• Clinical
    • Mucosal Lesions Tend to Be Multiple and Occur Predominantly in the Fundus of the Stomach (Typically Sparing the Antrum)
    • Distal (Antral and Duodenal) Mucosal Erosions and/or Ulcers May Also Occur
      • Distal (Antral and Duodenal) Mucosal Erosions Tend to Appear Later
      • Distal (Antral and Duodenal) Mucosal Erosions Tend to Be Deeper
      • Distal (Antral and Duodenal) Mucosal Erosions May Be Associated with a Higher Incidence of Gastrointestinal Hemorrhage
Ileus (and Gastrointestinal Hypomotility) (see Ileus)
  • Epidemiology
    • Decreased Bowel Sounds Have Been Reported on Occur in 50% of Mechanically-Ventilated Patients (Chest, 2001) [MEDLINE]
    • High Gastric Residuals Have Been Reported to Occur in 39% of Mechanically-Ventilated Patients (Chest, 2001) [MEDLINE]
    • Ileus Has Been Reported to Occur in 4-10% of Mechanically-Ventilated Patients (Chest, 2001) [MEDLINE]
  • Mechanisms
    • Gastrointestinal Dysmotility Has Been Demonstrated in Mechanically-Ventilated Patients (Crit Care Med, 1994) [MEDLINE]
  • Clinical
    • Hypomotility with Tube Feeding Intolerance/Ileus
  • Management
    • Avoid Medications Which Impair Gastrointestinal Motility

Hypoxic-Ischemic Brain Injury (see Hypoxic-Ischemic Brain Injury)

  • Prolonged Hypoxia During Attempted Intubation

Impaired Mucociliary Motility

  • Positive-Pressure Mechanical Ventilation Impairs Airway Mucociliary Clearance, Increasing the Risk of Secretion Retention and Pneumonia (Chest, 1994) [MEDLINE]
  • Nebulized N-Acetylcysteine (Mucomyst) (see N-Acetylcysteine)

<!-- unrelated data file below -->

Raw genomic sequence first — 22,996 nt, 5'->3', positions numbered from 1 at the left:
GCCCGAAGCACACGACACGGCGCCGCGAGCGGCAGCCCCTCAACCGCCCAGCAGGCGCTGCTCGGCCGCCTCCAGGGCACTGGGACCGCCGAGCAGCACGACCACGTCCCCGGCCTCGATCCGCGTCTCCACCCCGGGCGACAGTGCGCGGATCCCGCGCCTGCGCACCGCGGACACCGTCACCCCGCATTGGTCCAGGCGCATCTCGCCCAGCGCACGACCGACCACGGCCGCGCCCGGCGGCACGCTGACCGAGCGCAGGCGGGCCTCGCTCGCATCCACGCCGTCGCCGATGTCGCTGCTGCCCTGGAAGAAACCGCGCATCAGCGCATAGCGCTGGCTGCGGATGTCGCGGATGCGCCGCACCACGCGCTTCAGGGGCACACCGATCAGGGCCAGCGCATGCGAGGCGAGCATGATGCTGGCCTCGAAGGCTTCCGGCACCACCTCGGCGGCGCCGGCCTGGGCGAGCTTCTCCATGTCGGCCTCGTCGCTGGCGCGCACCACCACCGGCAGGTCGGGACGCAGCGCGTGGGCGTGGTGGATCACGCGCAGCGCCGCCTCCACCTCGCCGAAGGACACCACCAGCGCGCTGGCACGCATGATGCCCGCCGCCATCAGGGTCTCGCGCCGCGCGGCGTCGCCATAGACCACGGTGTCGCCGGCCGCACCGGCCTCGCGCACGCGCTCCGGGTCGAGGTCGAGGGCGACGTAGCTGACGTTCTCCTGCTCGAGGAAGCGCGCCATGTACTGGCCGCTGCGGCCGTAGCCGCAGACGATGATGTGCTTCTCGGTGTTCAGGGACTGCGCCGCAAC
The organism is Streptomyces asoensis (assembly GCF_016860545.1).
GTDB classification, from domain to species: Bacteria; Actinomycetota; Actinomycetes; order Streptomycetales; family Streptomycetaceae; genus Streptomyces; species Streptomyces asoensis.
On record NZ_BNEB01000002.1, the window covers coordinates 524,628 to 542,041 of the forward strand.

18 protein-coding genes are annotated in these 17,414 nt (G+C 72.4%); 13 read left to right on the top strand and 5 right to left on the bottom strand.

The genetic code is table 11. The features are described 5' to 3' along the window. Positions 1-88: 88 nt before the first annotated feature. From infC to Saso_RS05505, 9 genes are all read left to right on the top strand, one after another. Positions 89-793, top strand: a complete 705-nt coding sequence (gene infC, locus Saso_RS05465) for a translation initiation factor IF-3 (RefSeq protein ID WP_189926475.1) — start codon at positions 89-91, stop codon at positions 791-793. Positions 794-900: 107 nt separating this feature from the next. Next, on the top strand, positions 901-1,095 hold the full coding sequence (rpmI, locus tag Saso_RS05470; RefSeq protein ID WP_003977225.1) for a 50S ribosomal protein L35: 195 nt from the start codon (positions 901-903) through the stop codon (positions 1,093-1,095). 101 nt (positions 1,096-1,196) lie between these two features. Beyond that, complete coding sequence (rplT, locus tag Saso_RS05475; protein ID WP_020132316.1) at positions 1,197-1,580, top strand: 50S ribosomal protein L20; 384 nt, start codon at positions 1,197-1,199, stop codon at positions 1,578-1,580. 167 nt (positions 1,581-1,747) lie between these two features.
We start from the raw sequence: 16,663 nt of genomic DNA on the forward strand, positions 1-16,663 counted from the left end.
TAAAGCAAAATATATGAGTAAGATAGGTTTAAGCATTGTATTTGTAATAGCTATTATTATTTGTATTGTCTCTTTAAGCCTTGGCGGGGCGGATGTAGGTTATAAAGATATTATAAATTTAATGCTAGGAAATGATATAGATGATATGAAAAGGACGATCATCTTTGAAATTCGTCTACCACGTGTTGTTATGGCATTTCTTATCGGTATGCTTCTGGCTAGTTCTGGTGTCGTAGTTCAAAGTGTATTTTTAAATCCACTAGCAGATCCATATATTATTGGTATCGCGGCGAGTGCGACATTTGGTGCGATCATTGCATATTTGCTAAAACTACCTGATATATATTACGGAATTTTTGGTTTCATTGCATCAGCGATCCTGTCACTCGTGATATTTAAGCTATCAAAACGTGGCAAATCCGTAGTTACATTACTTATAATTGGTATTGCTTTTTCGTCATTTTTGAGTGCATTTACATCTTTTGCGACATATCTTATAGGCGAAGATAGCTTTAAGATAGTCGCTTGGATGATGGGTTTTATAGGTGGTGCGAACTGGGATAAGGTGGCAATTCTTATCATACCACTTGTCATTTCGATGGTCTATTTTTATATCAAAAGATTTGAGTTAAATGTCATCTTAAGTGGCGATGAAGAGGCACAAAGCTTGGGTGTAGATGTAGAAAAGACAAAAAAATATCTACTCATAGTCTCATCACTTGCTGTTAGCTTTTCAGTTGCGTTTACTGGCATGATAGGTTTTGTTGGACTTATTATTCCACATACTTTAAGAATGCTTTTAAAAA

• Randomized Trial of Routine vs On-Demand Nebulized N-Acetylcysteine with Salbutamol in Mechanically-Ventilated Patients (≥24hrs) in the ICU (JAMA, 2018) [MEDLINE]: n = 922
      • Routine Nebulized N-Acetylcysteine with Salbutamol Did Not Decrease the Number of Ventilator-Free Days, as Compared to On-Demand Nebulized N-Acetylcysteine with Salbutamol
      • There was No Difference in Length of Stay, Mortality, or the Proportion of Patients Developing Pulmonary Complications Between the Groups
      • Routine Nebulized N-Acetylcysteine Increased the Risk of Tachyarrhythmias and Agitation

Intensive Care Unit-Acquired Weakness (see Intensive Care Unit-Acquired Weakness)

  • Weakness is Common in Mechanically-Ventilated Patients (Chest, 2007) [MEDLINE]
    • However, it is Unclear as to Whether Mechanical Ventilation Itself Independently Causes Weakness
  • Early Physical Therapy/Mobilization
    • Randomized Trial of Early Mobilization in Mechanically-Ventilated Patients (Lancet, 2009) [MEDLINE]